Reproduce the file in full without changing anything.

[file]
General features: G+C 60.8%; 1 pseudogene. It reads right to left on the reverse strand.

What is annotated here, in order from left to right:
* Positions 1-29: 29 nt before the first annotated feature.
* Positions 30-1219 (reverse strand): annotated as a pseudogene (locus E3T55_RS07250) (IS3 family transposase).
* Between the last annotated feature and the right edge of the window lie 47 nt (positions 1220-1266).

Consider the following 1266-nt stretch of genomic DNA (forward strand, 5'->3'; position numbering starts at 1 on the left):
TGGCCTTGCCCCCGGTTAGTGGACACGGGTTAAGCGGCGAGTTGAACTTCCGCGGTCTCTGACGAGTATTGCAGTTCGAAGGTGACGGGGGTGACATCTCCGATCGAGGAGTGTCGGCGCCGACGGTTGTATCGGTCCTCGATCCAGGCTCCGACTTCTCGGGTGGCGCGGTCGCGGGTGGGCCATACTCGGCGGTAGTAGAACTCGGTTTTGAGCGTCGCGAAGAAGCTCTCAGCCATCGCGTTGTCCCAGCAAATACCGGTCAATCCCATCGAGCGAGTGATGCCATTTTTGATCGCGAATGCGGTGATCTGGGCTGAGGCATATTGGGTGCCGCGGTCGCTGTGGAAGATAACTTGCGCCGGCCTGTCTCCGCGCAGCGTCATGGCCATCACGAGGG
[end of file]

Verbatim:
General features: G+C 60.8%; 1 pseudogene. It reads right to left on the reverse strand.

What is annotated here, in order from left to right:
* Positions 1-29: 29 nt before the first annotated feature.
* Positions 30-1219 (reverse strand): annotated as a pseudogene (locus E3T55_RS07250) (IS3 family transposase).
* Between the last annotated feature and the right edge of the window lie 47 nt (positions 1220-1266).

Consider the following 1266-nt stretch of genomic DNA (forward strand, 5'->3'; position numbering starts at 1 on the left):
TGGCCTTGCCCCCGGTTAGTGGACACGGGTTAAGCGGCGAGTTGAACTTCCGCGGTCTCTGACGAGTATTGCAGTTCGAAGGTGACGGGGGTGACATCTCCGATCGAGGAGTGTCGGCGCCGACGGTTGTATCGGTCCTCGATCCAGGCTCCGACTTCTCGGGTGGCGCGGTCGCGGGTGGGCCATACTCGGCGGTAGTAGAACTCGGTTTTGAGCGTCGCGAAGAAGCTCTCAGCCATCGCGTTGTCCCAGCAAATACCGGTCAATCCCATCGAGCGAGTGATGCCATTTTTGATCGCGAATGCGGTGATCTGGGCTGAGGCATATTGGGTGCCGCGGTCGCTGTGGAAGATAACTTGCGCCGGCCTGTCTCCGCGCAGCGTCATGGCCATCACGAGGG